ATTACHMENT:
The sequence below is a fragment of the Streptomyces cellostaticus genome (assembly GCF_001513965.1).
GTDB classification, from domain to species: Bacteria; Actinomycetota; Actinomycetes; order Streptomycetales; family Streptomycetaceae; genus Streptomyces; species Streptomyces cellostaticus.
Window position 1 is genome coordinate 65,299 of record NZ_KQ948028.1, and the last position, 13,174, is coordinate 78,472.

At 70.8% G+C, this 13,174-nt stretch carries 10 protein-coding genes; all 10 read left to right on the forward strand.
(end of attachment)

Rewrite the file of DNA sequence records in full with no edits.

The sequence below is a fragment of the Streptomyces cellostaticus genome (assembly GCF_001513965.1).
GTDB classification, from domain to species: Bacteria; Actinomycetota; Actinomycetes; order Streptomycetales; family Streptomycetaceae; genus Streptomyces; species Streptomyces cellostaticus.
Window position 1 is genome coordinate 65,299 of record NZ_KQ948028.1, and the last position, 13,174, is coordinate 78,472.

At 70.8% G+C, this 13,174-nt stretch carries 10 protein-coding genes; all 10 read left to right on the forward strand.